Survey Finds Employers Confused About Employment Laws

It's little surprise that 18- to 34-year-olds are at the heart of a nationwide increase in illegal drug use, and the manufacturing industry traditionally draws heavily from this pool of job seekers.

Human resource managers say they often consult attorneys to deal with contradictions in worker laws and regulations, according to a survey of 1,402 personnel managers conducted by the Society for Human Resource Management (SHRM).

According to the human resource professionals, the Americans with Disabilities Act (ADA) prohibits them from sharing information that is often required to be made public under other regulations. For example, OSHA's recordkeeping rule, due out this spring, may require that all information on accidents be made available to workers, unions and others who request a report. But if an individual's disability will be revealed with the release of such a report, ADA prohibits it.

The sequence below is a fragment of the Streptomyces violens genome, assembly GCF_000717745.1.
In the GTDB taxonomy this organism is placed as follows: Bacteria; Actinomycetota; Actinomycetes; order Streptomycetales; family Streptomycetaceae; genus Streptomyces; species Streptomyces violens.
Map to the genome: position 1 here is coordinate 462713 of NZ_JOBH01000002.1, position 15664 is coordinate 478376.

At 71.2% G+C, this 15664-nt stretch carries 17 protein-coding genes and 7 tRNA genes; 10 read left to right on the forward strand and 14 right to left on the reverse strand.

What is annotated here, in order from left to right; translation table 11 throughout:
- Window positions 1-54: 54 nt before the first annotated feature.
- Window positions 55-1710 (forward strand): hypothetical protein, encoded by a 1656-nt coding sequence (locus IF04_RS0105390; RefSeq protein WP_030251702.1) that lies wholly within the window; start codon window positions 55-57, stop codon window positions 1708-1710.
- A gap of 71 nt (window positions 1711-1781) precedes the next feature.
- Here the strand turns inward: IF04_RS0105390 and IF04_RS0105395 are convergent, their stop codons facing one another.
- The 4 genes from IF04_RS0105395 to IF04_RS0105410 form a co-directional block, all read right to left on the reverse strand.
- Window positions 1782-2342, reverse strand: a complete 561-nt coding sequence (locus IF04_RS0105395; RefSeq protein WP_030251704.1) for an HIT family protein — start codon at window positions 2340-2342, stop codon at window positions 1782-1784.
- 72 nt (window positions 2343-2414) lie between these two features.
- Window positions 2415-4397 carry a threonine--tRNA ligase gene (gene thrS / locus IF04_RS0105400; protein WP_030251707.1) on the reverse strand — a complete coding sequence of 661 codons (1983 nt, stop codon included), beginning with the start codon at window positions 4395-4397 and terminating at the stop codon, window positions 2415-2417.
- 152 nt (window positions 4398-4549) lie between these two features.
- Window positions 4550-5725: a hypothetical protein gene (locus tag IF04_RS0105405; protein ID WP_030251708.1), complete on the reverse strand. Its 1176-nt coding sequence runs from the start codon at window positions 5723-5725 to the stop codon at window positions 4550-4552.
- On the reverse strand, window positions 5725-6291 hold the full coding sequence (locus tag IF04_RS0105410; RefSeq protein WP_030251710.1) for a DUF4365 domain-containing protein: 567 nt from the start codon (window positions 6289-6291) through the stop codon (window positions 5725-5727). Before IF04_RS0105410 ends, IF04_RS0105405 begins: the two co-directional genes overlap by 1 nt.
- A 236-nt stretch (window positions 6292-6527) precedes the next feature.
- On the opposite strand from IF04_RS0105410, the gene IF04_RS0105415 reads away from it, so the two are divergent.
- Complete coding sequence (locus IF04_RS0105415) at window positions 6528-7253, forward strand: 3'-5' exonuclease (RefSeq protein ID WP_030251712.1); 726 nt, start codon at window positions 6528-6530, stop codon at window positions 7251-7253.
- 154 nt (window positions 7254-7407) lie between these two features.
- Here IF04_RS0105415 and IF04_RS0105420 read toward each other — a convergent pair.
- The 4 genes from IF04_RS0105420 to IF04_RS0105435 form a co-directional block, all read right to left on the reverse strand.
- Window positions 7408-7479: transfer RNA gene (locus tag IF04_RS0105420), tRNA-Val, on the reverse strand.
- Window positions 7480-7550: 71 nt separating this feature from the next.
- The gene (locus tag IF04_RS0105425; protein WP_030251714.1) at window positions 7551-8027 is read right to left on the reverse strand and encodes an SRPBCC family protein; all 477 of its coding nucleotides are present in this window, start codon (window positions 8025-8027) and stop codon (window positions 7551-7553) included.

According to the survey results, eight out of 10 (81 percent) of the organizations turn to legal counsel to clarify the confusion. In addition to consulting legal counsel, nearly two out of three respondents (63 percent) consult professional societies, like SHRM, or business organizations. Fifty-five percent of respondents said they consult safety or ergonomics staff for guidance when conflicts arise.

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